I can already hear the sighs of many salty Gunnery Sergeants- “The Eagle, Globe, and Anchor is the only emblem we need.” Cool story but the truth is Marines have been earning, and therefore wearing, several different badges from the Army and Navy for a very long time. So why does this symbol of infantry excellence get overlooked by the Corps? After an honest look at what the Army requires of those who earn an Air Assault badge compared to what most Marines in the infantry are trained and tasked with, it is odd that the Corps does not recognize this badge or see its place among Marines.
The most recognizable Army badge to be worn by Marines is, without question, the Army’s basic parachutist wings, frequently referred to as “jump wings” or “Airborne.” They are earned by completing the Army’s three week “Jump School” at Fort Benning, GA. Most Marines who attend this need to do so as part of their MOS in Reconnaissance, MARSOC, Air Delivery, and of course Parachute Riggers; all of whom aspire to later rate to wear the coveted gold wings or ‘Naval Parachutist wings’. And it is worth mentioning that there are many Marines who get to attend “jump school” as a bonus and will earn the right to wear the badge even though they will never in their Marine Corps career be required to parachute.
Of course, there are several other badges worn by Marines that are a clear statement of their unique training and job within the Marine Corps. Explosive Ordnance Disposal (EOD), Combat Divers, Air Crew, and of course Crew Chiefs all rate a badge that sets them apart.
THE TEN TOUGHEST DAYS IN THE ARMY?
Now, let’s talk about Air Assault. Simply put, this is the way infantry units describe the doctrine of conducting operations from aircraft- primarily helicopters. The Army’s Air Assault school is a 10-day course affectionately known as the “10 toughest days in the Army”. The original school was appropriately established at Fort Campbell, KY which is home to the Army’s most recognizable “Air Assault” force, the 101’st Airborne Division “The Screaming Eagles.” Today the Army operates several Air Assault schools throughout bases that are home to other infantry divisions and special operations forces. (The Army’s 10th Mountain Division, which resides at Fort Drum, NY, recently boasted it pins on more Air Assault badges than any other school or unit.)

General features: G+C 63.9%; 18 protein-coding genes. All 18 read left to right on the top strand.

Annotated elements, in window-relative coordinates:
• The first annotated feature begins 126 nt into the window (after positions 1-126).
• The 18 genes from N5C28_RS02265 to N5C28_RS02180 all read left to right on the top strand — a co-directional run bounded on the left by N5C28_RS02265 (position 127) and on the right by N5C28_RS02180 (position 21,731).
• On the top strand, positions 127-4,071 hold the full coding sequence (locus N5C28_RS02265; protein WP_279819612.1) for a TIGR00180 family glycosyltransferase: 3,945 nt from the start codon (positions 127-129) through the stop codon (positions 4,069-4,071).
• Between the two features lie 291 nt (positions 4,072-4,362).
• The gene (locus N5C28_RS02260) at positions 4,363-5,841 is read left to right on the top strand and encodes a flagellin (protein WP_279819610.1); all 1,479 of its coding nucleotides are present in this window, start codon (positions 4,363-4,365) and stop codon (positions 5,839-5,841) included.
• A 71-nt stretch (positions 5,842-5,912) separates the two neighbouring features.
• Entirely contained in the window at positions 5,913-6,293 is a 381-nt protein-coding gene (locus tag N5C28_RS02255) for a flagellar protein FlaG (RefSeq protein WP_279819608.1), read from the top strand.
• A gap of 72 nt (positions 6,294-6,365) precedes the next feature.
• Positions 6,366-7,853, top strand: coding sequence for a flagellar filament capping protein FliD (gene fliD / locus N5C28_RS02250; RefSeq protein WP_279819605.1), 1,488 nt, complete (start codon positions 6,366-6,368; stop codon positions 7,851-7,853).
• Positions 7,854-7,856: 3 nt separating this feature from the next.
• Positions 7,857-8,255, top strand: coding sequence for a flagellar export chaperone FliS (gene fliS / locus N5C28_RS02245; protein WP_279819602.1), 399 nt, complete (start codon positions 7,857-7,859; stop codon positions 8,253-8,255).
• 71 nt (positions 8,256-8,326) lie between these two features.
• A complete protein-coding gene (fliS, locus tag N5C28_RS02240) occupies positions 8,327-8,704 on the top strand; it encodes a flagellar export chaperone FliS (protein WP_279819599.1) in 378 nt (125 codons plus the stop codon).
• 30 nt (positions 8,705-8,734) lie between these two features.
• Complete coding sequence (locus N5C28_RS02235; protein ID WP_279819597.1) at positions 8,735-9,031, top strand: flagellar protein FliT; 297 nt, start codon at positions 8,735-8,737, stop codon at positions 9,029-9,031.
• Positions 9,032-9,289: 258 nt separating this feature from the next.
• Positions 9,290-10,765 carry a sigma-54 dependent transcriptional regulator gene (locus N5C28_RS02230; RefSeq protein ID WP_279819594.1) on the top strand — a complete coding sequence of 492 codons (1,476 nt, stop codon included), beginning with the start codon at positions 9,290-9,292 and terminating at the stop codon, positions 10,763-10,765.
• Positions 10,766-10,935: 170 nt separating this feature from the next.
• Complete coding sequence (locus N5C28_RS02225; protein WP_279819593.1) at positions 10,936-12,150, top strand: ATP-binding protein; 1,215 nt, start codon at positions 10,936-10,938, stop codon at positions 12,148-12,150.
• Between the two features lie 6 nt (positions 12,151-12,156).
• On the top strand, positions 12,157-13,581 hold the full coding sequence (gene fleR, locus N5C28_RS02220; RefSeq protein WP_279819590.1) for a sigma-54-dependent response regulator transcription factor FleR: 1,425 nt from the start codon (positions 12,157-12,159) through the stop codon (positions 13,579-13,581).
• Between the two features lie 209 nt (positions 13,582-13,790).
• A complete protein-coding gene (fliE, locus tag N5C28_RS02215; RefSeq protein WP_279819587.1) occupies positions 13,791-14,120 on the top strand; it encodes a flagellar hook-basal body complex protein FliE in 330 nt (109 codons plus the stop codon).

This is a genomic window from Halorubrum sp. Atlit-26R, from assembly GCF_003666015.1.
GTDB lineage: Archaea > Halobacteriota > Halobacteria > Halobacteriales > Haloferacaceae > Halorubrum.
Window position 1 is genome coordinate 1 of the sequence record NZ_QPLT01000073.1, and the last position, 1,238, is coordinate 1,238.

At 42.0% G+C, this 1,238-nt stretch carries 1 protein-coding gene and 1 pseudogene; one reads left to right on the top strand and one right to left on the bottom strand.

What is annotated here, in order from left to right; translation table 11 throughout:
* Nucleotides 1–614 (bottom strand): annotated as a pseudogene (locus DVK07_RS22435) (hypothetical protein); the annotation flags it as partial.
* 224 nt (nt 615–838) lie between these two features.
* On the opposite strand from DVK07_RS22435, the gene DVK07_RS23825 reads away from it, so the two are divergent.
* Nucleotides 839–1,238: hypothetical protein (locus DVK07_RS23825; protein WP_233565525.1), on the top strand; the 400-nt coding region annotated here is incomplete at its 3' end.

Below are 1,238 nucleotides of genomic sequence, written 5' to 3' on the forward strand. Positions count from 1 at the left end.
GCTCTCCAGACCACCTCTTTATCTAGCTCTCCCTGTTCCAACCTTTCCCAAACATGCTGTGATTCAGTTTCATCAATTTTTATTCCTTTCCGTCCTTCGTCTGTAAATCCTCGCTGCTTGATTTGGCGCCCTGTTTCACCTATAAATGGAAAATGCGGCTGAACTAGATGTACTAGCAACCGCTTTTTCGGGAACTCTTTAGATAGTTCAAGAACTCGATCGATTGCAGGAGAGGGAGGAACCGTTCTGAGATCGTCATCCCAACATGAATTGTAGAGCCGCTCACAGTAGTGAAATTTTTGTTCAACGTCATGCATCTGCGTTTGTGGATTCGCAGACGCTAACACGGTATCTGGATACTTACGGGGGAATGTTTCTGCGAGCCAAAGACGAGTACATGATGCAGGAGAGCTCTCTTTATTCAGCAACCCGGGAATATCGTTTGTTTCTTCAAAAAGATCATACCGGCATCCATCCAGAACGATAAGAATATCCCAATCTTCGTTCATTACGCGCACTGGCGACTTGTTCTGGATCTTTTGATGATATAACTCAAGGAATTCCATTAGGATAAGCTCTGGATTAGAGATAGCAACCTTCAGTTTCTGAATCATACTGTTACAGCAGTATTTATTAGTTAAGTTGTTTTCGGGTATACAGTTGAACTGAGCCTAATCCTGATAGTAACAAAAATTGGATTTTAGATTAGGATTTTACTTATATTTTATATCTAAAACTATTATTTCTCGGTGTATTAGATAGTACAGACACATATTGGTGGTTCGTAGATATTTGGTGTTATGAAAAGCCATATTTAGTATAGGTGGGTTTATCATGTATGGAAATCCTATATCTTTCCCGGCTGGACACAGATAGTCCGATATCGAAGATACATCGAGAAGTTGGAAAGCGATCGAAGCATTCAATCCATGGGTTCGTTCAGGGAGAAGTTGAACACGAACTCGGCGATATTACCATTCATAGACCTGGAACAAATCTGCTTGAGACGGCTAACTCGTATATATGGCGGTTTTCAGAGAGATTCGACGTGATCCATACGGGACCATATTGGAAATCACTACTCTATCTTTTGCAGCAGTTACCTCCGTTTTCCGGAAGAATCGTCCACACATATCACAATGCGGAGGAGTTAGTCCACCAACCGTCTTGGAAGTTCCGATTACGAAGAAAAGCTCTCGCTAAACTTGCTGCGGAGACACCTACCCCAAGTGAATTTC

Members of the Army’s 10th Mountain Division Preparing to board CH-47 Chinook Helicopters
So, what does it take to earn this and why should Marines care? The 10-day course comes down to 3 phases- all of which include constant physical demands that are consistent with infantry training such as ruck runs, obstacle course, and a 12-mile ruck march.
The three phases are:
- Combat Assault- Understanding the concept, protocol, communication, and safety of Air Assault operations.
- Sling Load Operations- The fundamentals of rigging vehicles and heavy equipment for helo-borne transport.
- Rappel Operations- This is the phase that covers the actual training and execution of rappelling and fast roping.
The Obstacle Course at Air Assault School
Marines fast roping from a CH-53E on to a flight deck.
Truth is- any Marine Infantry unit during pre-deployment training will have gone through everything that is covered by the Army at Air Assault School. Any Marine Rifle company designated as the helicopter or boat raid company will have most likely taken that training several steps further, not to mention the handful of Marines who attend the course on Helicopter, Rope, and Suspension Technique (HRST).
It is common to see some companies designated as the “helo company” use the Air Assault insignia on unofficial unit T-shirts etc…
The Marine Corps has always leaned toward the term “Helo Assault” vs Air Assault. Fact of the matter is that this type of operation is one the Marine Corps has been doing since the Korean War and to this day does it very well. It is an essential part of how Marines operate and arguably the cornerstone of a Marine Expeditionary Unit. The Marines are highly focused on returning to their naval expeditionary doctrine right now and with that is a huge emphasis on the ability to move Marines from ship to shore by air. The Corps continues to expand its V-22 Osprey inventory as well as invest in the next generation of CH-53 Sea Stallion helicopters.
Marines Preparing for “Helo” insertion.
THE QUESTION OF MORALE
The Marine Corps infantry is facing an uphill battle when it comes to retention. For Marines who have excelled at the infantry life and want to stay in uniform, there is the allure of special operation units within the Marine Corps and for some time now, infantry Marines have found success crossing over to the Army and becoming part of Airborne and Ranger units. Speaking recently with a senior officer within 1st Marine Regiment, there is a lot of conversation on how the Marine Corps can give visible distinction to the infantry in way that would boost morale and unit pride.
Badge or no badge, Marine infantry units will continue to train and perform helo/air assault operations and they will do so with excellence. As the Corps is asking it’s infantry units and those who are in direct support of them to showcase their roles and responsibilities as a special operations capable force, perhaps it is time to give them a token to display their identity as the tip of the spear.